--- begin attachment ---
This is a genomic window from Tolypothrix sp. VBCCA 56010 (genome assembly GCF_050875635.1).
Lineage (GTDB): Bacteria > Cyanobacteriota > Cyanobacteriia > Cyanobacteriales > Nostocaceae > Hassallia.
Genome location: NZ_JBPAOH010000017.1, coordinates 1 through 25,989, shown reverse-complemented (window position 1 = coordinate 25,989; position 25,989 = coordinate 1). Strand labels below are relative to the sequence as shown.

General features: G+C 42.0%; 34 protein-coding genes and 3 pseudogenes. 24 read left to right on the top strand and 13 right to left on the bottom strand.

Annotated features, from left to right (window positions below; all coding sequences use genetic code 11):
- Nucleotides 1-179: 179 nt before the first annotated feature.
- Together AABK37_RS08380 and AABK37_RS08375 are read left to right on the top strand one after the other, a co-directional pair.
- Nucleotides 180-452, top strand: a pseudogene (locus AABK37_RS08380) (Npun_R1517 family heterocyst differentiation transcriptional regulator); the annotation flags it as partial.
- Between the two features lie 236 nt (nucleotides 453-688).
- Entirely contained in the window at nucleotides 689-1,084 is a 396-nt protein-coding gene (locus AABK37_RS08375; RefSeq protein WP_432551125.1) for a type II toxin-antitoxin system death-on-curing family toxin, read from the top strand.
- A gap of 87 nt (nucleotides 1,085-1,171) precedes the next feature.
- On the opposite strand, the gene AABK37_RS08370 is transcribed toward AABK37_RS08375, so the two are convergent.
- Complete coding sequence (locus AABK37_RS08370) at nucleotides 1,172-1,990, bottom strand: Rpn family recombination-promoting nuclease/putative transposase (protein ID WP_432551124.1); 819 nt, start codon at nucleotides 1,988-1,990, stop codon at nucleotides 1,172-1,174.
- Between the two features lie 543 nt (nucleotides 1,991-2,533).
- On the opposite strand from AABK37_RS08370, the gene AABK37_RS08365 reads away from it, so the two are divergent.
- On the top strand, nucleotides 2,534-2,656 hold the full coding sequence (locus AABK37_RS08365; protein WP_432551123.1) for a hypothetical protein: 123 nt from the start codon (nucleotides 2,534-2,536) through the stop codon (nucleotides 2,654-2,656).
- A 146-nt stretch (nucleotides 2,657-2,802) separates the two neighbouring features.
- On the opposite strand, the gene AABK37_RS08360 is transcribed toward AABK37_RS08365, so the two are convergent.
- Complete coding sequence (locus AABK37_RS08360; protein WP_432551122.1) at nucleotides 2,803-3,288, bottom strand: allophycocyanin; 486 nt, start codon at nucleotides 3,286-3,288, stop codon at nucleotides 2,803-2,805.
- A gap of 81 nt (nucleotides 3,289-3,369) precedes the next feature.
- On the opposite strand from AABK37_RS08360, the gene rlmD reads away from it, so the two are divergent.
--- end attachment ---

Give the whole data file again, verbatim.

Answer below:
This is a genomic window from Tolypothrix sp. VBCCA 56010 (genome assembly GCF_050875635.1).
Lineage (GTDB): Bacteria > Cyanobacteriota > Cyanobacteriia > Cyanobacteriales > Nostocaceae > Hassallia.
Genome location: NZ_JBPAOH010000017.1, coordinates 1 through 25,989, shown reverse-complemented (window position 1 = coordinate 25,989; position 25,989 = coordinate 1). Strand labels below are relative to the sequence as shown.

General features: G+C 42.0%; 34 protein-coding genes and 3 pseudogenes. 24 read left to right on the top strand and 13 right to left on the bottom strand.

Annotated features, from left to right (window positions below; all coding sequences use genetic code 11):
- Nucleotides 1-179: 179 nt before the first annotated feature.
- Together AABK37_RS08380 and AABK37_RS08375 are read left to right on the top strand one after the other, a co-directional pair.
- Nucleotides 180-452, top strand: a pseudogene (locus AABK37_RS08380) (Npun_R1517 family heterocyst differentiation transcriptional regulator); the annotation flags it as partial.
- Between the two features lie 236 nt (nucleotides 453-688).
- Entirely contained in the window at nucleotides 689-1,084 is a 396-nt protein-coding gene (locus AABK37_RS08375; RefSeq protein WP_432551125.1) for a type II toxin-antitoxin system death-on-curing family toxin, read from the top strand.
- A gap of 87 nt (nucleotides 1,085-1,171) precedes the next feature.
- On the opposite strand, the gene AABK37_RS08370 is transcribed toward AABK37_RS08375, so the two are convergent.
- Complete coding sequence (locus AABK37_RS08370) at nucleotides 1,172-1,990, bottom strand: Rpn family recombination-promoting nuclease/putative transposase (protein ID WP_432551124.1); 819 nt, start codon at nucleotides 1,988-1,990, stop codon at nucleotides 1,172-1,174.
- Between the two features lie 543 nt (nucleotides 1,991-2,533).
- On the opposite strand from AABK37_RS08370, the gene AABK37_RS08365 reads away from it, so the two are divergent.
- On the top strand, nucleotides 2,534-2,656 hold the full coding sequence (locus AABK37_RS08365; protein WP_432551123.1) for a hypothetical protein: 123 nt from the start codon (nucleotides 2,534-2,536) through the stop codon (nucleotides 2,654-2,656).
- A 146-nt stretch (nucleotides 2,657-2,802) separates the two neighbouring features.
- On the opposite strand, the gene AABK37_RS08360 is transcribed toward AABK37_RS08365, so the two are convergent.
- Complete coding sequence (locus AABK37_RS08360; protein WP_432551122.1) at nucleotides 2,803-3,288, bottom strand: allophycocyanin; 486 nt, start codon at nucleotides 3,286-3,288, stop codon at nucleotides 2,803-2,805.
- A gap of 81 nt (nucleotides 3,289-3,369) precedes the next feature.
- On the opposite strand from AABK37_RS08360, the gene rlmD reads away from it, so the two are divergent.